For 30 years, Consumer Watchdog has been the nation's leading insurance reform organization. We have saved consumers billions of dollars, developed innovative consumer programs and reversed some of the most anti-consumer insurance policies in the industry.
In 1988, Californians revolted against excessive auto, homeowner and business insurance premiums and passed Proposition 103, a ballot measure written by Consumer Watchdog founder Harvey Rosenfield to rein in insurance companies. Using the provisions of Prop 103, Consumer Watchdog has lowered rates and saved Californians over $100 billion over the last thirty years. California is the only state where auto insurance rates have gone down in real dollars over the last three decades.
Today, Consumer Watchdog's legal team and advocates scrutinize all major rate hike proposals made by auto and home insurers in California and play an integral role in many of the regulatory actions enacted by the California Department of Insurance.
We use our experience to show how regulation can work to save consumers and spur competition, as California has the most robust auto insurance market in America.
In response to an investigative report, the California Department of Insurance has ordered Nationwide and USAA to not charge motorists in minority neighborhoods more than policyholders with similar risk profiles who live in predominantly white neighborhoods.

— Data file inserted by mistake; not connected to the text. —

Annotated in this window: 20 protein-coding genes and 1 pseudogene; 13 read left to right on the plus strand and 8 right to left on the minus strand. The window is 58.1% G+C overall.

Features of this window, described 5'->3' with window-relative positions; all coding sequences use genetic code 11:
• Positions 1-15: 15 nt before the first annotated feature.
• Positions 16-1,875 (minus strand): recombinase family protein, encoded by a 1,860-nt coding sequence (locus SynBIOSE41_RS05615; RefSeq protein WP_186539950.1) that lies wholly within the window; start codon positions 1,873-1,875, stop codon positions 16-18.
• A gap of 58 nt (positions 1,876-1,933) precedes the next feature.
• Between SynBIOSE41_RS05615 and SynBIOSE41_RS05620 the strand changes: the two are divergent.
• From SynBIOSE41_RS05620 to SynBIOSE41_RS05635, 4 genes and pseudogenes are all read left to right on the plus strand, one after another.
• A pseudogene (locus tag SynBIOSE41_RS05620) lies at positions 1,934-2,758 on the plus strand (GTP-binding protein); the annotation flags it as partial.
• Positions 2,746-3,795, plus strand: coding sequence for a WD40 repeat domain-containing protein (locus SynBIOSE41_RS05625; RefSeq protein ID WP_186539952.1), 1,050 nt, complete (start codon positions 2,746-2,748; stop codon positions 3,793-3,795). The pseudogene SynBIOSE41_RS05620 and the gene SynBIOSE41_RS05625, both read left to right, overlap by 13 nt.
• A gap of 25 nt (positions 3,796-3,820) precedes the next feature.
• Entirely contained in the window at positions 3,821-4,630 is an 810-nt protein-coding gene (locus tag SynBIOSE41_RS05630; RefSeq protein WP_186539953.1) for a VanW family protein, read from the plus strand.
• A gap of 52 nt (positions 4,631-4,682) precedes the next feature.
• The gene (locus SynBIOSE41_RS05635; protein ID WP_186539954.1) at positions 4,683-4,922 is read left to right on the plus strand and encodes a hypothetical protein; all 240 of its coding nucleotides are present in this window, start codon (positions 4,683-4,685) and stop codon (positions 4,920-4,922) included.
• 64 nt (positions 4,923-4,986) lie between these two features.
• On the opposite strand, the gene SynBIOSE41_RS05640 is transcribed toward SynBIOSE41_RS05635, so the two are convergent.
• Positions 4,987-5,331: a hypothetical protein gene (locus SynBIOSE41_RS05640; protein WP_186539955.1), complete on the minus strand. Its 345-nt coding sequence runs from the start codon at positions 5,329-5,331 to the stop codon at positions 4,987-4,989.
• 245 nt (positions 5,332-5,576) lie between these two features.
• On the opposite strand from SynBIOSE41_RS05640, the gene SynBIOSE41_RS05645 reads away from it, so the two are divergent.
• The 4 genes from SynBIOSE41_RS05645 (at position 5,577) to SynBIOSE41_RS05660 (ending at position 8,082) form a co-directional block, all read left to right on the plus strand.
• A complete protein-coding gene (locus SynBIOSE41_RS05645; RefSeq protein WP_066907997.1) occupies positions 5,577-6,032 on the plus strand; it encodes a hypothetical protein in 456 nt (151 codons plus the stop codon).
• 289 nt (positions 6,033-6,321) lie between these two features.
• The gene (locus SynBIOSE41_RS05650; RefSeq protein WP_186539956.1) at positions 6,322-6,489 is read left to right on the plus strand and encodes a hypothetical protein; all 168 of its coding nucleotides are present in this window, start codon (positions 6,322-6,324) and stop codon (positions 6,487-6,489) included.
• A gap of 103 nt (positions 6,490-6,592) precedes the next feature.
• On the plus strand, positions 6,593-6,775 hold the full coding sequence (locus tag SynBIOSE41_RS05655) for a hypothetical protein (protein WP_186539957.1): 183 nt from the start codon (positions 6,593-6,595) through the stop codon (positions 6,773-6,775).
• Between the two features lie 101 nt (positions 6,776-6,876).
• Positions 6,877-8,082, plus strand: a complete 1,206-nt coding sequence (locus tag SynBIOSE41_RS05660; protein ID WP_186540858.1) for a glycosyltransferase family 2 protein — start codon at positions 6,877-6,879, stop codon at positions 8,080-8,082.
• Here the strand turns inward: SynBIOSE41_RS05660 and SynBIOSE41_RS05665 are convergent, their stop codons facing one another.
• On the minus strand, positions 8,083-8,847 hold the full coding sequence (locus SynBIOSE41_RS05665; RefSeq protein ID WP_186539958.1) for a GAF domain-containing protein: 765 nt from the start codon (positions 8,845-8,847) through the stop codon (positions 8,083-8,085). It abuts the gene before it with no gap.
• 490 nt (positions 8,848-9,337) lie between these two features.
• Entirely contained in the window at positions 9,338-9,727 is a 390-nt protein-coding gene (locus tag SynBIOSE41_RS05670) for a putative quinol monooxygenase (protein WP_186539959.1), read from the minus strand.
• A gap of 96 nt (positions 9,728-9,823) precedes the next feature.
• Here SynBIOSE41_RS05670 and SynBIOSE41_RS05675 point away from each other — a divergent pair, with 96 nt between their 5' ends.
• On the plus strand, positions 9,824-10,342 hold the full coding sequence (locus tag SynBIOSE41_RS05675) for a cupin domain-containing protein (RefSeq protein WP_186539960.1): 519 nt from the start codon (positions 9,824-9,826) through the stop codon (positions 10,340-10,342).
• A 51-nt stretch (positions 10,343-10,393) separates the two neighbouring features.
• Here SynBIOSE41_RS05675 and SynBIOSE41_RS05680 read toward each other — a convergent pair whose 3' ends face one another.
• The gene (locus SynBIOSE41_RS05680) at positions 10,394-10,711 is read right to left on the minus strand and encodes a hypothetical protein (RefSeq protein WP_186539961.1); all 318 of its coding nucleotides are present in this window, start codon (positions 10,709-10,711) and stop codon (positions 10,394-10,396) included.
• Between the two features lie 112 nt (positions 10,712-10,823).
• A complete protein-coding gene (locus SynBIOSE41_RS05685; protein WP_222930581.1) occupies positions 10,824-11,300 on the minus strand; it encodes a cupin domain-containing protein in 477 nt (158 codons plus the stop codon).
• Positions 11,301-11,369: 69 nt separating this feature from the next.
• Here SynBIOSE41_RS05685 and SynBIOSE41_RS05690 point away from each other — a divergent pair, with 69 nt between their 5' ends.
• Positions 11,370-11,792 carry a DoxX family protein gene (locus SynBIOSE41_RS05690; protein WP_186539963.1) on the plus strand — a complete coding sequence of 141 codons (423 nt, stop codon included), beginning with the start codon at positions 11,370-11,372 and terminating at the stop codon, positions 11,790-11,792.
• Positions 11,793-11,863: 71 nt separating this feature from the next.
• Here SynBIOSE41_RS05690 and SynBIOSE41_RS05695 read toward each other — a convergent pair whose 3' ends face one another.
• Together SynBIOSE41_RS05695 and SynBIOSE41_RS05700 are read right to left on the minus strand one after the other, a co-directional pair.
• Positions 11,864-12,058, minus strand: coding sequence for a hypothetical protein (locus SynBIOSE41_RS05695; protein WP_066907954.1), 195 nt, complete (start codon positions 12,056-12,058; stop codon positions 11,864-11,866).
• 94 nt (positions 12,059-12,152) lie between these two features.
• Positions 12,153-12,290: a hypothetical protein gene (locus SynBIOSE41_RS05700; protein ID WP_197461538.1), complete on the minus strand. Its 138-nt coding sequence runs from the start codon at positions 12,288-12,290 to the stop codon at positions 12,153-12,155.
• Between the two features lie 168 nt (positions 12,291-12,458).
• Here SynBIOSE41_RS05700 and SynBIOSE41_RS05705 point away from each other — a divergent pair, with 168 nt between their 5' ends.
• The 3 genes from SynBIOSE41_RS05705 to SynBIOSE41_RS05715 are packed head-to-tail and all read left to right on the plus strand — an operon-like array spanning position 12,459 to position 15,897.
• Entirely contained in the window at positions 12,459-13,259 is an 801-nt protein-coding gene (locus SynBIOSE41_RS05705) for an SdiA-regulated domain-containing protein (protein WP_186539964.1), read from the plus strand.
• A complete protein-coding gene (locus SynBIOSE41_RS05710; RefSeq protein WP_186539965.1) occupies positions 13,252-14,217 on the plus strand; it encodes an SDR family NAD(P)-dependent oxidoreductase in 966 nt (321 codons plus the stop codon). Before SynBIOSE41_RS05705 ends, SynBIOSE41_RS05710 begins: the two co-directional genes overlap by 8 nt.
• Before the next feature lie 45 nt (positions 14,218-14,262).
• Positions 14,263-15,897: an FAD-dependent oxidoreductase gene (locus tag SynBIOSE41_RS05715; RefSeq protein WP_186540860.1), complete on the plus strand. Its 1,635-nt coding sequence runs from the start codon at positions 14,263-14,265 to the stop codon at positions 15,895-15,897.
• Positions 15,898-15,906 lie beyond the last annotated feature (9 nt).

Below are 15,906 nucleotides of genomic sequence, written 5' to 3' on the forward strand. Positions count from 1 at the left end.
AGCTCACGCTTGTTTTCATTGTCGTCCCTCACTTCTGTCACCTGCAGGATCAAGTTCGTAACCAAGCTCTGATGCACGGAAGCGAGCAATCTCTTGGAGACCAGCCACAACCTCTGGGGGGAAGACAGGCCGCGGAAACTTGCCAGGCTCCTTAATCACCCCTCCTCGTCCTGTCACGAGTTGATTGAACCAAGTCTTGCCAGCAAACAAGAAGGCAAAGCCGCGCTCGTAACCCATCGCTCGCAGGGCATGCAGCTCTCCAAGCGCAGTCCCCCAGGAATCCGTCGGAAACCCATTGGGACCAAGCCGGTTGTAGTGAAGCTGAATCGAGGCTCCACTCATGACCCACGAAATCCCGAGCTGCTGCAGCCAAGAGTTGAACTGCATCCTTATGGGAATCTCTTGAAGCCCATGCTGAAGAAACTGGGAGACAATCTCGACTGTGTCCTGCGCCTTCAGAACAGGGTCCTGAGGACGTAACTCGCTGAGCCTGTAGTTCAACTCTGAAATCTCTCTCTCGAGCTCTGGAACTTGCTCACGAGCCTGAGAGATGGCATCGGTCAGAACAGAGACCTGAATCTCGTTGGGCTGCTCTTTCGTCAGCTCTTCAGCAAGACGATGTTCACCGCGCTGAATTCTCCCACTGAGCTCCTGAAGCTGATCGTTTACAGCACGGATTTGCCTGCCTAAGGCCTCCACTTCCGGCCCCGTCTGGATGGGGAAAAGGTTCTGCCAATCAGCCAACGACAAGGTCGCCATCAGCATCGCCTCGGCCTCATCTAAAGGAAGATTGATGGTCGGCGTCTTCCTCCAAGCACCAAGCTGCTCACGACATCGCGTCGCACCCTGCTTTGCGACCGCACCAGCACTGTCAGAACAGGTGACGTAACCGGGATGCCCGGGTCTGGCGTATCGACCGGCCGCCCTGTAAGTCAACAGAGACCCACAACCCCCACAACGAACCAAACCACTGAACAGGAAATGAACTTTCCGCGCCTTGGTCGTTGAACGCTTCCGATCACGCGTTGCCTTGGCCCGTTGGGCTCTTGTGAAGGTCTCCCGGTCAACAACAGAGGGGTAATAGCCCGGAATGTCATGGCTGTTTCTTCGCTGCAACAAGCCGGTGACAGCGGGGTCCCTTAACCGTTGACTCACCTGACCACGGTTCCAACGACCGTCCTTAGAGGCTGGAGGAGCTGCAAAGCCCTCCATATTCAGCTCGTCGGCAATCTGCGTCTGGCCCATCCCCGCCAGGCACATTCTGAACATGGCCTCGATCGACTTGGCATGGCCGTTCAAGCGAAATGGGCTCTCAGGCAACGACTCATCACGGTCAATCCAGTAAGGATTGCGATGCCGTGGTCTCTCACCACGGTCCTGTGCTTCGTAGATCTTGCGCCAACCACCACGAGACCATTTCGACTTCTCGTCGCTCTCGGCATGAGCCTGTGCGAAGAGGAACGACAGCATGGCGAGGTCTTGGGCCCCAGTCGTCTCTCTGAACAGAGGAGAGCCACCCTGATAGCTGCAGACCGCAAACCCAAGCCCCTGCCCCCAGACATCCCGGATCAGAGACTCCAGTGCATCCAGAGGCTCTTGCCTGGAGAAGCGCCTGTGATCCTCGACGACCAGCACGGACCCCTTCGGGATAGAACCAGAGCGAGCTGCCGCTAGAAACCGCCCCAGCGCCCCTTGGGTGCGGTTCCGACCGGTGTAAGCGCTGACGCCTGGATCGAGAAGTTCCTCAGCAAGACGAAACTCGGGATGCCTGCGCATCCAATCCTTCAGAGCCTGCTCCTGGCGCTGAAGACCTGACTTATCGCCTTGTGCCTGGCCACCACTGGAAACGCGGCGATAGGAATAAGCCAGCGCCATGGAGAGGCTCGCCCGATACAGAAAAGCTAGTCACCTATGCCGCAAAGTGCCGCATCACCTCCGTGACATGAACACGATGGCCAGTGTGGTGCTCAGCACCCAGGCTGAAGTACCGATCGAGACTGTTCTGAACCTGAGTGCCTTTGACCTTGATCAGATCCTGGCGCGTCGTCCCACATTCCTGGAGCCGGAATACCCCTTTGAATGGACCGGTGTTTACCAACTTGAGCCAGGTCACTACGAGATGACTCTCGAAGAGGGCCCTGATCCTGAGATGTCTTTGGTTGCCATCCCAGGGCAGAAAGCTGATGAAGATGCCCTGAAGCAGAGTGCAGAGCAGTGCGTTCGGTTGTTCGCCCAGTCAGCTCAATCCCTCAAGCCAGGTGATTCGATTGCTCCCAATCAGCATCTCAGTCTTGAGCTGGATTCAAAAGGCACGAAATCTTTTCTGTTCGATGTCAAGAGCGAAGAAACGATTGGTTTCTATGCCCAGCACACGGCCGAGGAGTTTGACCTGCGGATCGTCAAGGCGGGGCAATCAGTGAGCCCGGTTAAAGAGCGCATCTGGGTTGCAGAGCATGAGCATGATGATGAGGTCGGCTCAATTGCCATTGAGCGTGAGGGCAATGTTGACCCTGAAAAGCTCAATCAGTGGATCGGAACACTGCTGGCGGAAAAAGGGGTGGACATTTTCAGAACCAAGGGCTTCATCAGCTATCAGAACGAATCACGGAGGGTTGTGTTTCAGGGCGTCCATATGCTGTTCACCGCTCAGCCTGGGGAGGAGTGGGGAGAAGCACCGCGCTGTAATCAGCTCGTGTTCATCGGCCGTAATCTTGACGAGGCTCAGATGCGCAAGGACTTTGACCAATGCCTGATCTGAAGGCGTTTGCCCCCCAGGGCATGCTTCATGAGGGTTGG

This story was co-published with Consumer Reports.
California regulators said they have required Nationwide and USAA to adjust their auto insurance rates as a result of a report by ProPublica and Consumer Reports that many minority neighborhoods were paying more than white areas with the same risk.
Farmers Insurance has asked a court to block a state review of its auto insurance rates dating to 2008, making it the latest case to test the limits of California’s landmark insurance law, Proposition 103.
The Woodland Hills firm, a unit of Swiss multinational Zurich Insurance Group, argued in a lawsuit last week that a plan by the Department of Insurance to review the rates — which are being challenged by a group of consumers in a separate case — is “unlawful under applicable law and current facts” and should be called off.